The Sun And The Frogs.

A poem by Jean de La Fontaine


Rejoicing on their tyrant's wedding-day,
The people drown'd their care in drink;
While from the general joy did Aesop shrink,
And show'd its folly in this way.
'The sun,' said he, 'once took it in his head
To have a partner for his bed.
From swamps, and ponds, and marshy bogs,
Up rose the wailings of the frogs.
"What shall we do, should he have progeny?"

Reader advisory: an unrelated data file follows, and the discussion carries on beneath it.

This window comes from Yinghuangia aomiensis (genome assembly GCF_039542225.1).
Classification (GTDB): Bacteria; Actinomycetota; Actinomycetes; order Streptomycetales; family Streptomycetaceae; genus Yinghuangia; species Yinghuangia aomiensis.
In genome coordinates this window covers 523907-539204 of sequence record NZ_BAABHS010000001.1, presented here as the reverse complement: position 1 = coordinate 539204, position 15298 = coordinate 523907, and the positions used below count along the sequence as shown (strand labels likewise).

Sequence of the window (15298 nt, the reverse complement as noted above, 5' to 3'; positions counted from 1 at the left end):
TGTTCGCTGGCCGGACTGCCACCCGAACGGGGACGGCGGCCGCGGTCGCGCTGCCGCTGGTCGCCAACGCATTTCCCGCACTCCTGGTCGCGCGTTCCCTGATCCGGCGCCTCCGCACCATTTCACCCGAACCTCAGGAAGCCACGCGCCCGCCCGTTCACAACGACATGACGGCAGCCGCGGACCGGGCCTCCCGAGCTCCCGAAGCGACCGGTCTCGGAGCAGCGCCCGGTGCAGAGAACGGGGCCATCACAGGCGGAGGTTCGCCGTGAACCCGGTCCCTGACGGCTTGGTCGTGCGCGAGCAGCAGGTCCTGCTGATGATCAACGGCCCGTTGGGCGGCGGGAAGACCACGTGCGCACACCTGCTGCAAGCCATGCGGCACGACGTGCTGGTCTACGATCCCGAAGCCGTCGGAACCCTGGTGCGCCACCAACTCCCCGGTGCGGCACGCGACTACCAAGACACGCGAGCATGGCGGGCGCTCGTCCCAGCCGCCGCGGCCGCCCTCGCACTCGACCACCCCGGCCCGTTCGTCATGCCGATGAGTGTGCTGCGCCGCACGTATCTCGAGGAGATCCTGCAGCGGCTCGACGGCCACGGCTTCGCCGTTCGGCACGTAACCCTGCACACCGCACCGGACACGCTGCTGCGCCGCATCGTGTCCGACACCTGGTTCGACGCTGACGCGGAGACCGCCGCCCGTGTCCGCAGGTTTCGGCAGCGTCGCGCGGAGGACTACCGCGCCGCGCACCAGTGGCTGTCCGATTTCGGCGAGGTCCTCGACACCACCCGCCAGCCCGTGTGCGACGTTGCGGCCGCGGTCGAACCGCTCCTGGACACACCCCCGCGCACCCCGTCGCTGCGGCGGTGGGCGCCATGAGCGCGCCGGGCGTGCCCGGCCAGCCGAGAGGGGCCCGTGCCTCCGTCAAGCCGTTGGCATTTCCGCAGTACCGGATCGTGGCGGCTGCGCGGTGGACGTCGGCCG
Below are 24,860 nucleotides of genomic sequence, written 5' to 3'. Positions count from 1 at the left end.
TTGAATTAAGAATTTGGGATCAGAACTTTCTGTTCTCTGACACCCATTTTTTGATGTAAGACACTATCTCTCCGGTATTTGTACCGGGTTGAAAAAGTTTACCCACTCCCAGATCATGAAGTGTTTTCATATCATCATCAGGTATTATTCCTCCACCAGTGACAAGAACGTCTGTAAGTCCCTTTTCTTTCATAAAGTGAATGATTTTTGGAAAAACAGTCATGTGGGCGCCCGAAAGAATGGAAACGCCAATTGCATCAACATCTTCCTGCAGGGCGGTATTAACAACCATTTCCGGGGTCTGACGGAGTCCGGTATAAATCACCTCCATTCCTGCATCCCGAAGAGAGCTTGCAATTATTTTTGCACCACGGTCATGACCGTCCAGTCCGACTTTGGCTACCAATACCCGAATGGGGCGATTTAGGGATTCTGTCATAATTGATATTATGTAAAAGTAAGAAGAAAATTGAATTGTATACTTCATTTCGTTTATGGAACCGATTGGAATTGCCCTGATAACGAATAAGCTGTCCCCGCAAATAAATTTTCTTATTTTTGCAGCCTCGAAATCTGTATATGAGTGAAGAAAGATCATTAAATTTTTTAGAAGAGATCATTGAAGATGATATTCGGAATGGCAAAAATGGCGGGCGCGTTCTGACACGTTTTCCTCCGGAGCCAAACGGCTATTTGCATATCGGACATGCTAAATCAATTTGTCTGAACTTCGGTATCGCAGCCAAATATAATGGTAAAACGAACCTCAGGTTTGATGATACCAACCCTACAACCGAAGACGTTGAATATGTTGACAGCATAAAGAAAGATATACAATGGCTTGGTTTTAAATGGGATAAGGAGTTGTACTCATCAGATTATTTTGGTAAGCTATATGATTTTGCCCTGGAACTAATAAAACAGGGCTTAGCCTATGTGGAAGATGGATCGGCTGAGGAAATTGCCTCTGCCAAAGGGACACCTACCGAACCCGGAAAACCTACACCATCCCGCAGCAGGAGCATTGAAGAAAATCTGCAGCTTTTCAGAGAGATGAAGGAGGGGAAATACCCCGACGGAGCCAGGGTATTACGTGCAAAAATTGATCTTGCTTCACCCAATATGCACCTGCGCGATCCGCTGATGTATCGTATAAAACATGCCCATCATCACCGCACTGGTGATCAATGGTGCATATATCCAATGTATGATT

Said they to Destiny;
"One sun we scarcely can endure,
And half-a-dozen, we are sure,
Will dry the very sea.
Adieu to marsh and fen!
Our race will perish then,
Or be obliged to fix
Their dwelling in the Styx!"
For such an humble animal,
The frog, I take it, reason'd well.'

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